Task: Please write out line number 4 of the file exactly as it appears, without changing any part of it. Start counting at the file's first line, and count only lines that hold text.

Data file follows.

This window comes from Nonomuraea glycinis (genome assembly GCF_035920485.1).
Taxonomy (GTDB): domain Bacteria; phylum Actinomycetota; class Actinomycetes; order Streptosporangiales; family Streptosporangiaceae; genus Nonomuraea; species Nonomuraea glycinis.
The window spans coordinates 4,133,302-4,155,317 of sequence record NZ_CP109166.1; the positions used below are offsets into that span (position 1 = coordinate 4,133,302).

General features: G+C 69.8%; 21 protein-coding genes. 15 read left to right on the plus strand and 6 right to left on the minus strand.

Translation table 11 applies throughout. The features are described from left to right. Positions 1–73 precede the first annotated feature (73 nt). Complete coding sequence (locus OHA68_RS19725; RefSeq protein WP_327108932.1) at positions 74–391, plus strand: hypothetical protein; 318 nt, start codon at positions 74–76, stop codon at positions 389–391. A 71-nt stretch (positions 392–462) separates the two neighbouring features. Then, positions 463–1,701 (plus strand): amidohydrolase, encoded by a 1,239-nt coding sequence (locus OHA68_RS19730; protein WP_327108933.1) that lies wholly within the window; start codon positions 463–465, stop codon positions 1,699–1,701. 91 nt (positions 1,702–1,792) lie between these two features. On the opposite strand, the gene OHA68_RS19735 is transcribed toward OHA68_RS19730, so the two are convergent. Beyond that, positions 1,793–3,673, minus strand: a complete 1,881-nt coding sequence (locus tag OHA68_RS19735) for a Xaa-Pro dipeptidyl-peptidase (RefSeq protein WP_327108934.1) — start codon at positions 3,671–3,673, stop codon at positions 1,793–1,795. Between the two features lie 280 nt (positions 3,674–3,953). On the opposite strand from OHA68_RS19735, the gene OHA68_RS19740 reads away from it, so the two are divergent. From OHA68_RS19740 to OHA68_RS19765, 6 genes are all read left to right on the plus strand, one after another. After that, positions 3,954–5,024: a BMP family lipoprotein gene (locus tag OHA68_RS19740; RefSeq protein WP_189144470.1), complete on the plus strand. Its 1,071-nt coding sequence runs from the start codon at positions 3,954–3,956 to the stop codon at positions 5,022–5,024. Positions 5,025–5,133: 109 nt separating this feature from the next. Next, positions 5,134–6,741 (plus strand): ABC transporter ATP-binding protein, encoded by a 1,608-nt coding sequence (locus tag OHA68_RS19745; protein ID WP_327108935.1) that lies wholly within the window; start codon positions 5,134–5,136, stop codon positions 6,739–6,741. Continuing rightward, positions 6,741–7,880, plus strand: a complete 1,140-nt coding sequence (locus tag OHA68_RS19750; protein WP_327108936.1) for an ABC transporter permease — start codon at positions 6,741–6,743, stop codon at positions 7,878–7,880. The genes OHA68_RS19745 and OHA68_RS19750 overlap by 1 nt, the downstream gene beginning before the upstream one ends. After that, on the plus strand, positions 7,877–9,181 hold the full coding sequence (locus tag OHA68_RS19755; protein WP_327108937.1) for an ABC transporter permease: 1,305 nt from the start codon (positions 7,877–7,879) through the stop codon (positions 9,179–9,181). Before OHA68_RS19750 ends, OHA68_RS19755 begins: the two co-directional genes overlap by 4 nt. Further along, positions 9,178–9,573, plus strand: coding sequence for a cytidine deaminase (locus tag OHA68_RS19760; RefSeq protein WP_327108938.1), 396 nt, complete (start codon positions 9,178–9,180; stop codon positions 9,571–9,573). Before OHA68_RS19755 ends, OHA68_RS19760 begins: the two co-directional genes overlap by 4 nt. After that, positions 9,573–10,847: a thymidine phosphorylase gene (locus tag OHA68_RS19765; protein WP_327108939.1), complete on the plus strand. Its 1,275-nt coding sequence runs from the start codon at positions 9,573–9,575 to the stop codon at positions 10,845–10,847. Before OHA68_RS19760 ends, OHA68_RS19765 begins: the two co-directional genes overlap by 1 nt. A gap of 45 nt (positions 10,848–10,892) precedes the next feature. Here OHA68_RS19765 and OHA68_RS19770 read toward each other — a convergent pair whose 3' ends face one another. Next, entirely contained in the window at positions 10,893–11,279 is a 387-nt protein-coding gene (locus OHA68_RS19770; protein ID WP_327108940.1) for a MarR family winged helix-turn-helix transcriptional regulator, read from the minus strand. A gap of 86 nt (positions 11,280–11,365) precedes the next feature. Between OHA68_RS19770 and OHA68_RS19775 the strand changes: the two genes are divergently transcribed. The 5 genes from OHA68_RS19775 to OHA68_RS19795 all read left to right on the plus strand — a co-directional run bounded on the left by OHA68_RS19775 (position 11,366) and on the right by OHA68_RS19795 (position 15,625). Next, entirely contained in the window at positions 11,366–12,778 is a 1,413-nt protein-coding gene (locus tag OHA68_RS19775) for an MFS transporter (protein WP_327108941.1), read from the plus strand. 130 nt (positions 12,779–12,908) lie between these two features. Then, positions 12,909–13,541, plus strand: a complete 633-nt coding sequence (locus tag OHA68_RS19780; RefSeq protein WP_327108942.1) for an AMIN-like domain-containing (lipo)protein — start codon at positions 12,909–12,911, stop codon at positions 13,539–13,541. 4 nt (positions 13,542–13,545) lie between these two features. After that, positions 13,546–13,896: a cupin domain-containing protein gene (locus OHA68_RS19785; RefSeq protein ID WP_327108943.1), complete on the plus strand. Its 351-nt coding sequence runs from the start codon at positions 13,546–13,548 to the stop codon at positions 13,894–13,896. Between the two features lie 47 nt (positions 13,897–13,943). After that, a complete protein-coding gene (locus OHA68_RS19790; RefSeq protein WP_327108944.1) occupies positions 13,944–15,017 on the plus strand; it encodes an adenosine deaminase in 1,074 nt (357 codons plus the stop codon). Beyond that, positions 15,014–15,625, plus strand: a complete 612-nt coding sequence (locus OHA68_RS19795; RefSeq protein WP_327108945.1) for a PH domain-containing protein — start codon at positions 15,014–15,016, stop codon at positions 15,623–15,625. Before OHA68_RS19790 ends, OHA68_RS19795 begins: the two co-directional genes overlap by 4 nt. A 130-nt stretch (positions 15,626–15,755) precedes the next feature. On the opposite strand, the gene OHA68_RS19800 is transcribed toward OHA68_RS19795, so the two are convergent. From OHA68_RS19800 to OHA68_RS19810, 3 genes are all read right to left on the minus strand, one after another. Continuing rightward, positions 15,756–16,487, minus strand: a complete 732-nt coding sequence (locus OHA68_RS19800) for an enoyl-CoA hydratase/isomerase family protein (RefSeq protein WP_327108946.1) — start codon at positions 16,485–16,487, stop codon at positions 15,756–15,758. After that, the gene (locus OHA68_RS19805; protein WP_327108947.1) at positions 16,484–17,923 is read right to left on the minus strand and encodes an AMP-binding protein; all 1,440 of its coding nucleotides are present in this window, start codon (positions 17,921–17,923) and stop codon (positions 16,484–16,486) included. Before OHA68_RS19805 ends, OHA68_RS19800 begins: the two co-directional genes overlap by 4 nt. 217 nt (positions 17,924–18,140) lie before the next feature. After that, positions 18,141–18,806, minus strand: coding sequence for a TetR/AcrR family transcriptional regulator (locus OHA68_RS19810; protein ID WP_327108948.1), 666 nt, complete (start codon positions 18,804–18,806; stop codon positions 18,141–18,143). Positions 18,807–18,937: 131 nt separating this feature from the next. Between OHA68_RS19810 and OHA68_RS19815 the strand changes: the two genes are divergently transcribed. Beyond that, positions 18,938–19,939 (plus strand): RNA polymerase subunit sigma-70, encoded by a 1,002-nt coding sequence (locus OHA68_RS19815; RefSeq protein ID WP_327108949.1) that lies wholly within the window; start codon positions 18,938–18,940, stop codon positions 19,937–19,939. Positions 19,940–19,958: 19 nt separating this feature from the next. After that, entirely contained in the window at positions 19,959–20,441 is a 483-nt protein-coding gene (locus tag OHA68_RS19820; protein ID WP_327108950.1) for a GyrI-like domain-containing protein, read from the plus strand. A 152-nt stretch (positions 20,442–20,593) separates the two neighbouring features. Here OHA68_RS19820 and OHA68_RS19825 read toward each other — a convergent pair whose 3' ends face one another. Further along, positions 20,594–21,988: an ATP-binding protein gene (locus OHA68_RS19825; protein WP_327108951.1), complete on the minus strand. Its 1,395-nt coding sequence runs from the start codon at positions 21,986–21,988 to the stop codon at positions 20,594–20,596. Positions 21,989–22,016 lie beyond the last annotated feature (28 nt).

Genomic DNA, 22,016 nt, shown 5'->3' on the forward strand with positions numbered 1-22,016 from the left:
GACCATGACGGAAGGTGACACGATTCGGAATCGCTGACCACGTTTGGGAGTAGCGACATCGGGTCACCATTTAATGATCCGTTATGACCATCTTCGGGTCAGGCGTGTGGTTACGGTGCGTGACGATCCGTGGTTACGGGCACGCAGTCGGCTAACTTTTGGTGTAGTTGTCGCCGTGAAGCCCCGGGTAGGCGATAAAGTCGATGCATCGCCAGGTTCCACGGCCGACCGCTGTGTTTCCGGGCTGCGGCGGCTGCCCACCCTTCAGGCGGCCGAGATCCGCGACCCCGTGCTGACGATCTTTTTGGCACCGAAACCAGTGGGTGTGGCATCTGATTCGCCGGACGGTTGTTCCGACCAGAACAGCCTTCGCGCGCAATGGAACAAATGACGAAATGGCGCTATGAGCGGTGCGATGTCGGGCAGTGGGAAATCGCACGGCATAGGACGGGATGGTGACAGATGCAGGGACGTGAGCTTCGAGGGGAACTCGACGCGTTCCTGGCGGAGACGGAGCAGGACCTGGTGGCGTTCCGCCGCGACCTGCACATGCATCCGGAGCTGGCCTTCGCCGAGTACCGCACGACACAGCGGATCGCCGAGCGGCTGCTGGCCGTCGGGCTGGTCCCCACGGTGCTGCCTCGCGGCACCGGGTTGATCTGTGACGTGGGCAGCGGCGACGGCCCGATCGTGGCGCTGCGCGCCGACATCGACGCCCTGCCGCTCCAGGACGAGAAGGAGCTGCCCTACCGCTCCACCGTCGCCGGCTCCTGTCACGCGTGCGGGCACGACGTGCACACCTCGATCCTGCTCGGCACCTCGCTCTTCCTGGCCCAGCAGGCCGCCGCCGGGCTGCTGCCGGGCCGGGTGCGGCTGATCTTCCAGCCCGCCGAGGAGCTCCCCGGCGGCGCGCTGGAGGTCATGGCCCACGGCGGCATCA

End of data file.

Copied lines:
General features: G+C 69.8%; 21 protein-coding genes. 15 read left to right on the plus strand and 6 right to left on the minus strand.